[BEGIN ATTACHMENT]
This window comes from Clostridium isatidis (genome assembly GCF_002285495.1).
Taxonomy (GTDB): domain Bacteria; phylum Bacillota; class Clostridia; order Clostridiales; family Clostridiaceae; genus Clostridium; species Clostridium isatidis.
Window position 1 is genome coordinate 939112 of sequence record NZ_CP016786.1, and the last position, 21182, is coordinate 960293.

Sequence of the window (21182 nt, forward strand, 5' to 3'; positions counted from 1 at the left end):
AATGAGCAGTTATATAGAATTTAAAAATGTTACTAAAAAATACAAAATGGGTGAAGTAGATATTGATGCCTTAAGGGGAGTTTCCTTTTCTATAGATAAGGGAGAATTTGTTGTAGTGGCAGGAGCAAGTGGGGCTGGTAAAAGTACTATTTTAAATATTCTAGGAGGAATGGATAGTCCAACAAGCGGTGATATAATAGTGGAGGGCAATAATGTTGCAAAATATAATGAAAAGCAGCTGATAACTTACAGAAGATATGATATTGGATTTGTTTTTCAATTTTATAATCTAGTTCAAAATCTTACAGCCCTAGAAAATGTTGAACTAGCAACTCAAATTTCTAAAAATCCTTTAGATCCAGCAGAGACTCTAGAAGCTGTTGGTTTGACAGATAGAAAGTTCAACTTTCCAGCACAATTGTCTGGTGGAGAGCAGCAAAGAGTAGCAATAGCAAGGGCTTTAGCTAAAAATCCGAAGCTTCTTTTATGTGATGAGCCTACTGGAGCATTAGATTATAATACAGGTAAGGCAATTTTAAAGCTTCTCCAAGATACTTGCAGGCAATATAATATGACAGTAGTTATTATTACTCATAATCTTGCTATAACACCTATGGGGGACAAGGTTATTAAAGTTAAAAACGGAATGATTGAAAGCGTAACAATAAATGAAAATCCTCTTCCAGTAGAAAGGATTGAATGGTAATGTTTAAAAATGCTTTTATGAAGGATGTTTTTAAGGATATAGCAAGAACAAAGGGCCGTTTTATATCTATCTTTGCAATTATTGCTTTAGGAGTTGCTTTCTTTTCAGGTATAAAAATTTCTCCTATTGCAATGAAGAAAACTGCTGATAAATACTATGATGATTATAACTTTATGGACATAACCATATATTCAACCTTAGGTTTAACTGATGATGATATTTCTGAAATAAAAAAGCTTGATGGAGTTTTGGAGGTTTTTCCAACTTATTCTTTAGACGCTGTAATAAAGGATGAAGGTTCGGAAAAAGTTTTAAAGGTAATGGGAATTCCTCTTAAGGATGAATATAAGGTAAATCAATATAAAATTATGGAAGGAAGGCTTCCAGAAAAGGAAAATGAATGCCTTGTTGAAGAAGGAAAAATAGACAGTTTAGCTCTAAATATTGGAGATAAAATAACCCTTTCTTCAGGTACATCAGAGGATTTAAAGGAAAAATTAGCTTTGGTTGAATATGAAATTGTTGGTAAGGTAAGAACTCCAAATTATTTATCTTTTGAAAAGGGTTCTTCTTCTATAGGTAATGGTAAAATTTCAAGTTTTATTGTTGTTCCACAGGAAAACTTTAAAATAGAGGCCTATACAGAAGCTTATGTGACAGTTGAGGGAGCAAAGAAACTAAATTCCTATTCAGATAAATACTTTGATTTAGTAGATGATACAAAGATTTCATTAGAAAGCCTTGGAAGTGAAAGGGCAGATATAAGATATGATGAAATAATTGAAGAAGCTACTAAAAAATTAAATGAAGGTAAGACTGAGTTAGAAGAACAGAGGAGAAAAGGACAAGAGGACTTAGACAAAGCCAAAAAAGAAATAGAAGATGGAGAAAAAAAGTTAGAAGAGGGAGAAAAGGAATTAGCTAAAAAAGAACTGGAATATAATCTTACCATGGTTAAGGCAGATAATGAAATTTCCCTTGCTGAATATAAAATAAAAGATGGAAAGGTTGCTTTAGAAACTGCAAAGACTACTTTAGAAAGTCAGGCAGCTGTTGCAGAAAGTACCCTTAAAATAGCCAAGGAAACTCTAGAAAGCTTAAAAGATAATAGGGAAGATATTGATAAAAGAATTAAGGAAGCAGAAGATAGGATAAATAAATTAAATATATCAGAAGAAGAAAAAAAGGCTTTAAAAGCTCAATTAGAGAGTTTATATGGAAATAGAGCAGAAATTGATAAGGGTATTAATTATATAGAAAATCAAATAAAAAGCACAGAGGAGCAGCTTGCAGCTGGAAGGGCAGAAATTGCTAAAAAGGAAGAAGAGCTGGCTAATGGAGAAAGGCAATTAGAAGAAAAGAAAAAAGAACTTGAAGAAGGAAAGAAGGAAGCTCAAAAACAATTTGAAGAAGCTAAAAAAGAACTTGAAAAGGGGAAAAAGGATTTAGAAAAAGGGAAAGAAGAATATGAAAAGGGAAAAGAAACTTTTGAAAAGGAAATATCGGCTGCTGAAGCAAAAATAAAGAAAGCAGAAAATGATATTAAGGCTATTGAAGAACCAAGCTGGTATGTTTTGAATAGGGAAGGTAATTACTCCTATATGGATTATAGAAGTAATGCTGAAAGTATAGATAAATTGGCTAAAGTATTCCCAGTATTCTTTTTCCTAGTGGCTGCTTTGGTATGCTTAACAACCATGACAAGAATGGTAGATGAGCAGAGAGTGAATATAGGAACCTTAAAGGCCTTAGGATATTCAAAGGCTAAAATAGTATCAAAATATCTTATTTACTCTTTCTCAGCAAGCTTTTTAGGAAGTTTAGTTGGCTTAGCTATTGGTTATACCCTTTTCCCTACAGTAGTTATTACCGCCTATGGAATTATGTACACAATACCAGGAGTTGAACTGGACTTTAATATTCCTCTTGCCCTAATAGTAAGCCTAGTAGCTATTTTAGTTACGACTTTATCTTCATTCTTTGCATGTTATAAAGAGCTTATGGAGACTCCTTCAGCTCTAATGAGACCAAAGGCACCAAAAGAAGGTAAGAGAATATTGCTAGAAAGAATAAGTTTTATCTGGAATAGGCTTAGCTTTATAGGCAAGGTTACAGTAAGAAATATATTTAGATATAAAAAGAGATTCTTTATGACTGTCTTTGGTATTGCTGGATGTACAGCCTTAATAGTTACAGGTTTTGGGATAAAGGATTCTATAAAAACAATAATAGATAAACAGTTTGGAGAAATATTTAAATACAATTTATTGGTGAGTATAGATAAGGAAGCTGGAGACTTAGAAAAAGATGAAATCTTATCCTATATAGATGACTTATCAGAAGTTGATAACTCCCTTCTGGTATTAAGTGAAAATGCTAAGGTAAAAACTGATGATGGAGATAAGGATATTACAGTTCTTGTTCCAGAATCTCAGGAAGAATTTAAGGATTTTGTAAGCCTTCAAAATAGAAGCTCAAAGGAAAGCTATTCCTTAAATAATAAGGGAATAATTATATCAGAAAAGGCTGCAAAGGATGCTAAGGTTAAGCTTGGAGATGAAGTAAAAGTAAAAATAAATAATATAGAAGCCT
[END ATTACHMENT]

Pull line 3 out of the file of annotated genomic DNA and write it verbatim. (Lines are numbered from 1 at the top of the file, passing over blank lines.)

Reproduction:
Window position 1 is genome coordinate 939112 of sequence record NZ_CP016786.1, and the last position, 21182, is coordinate 960293.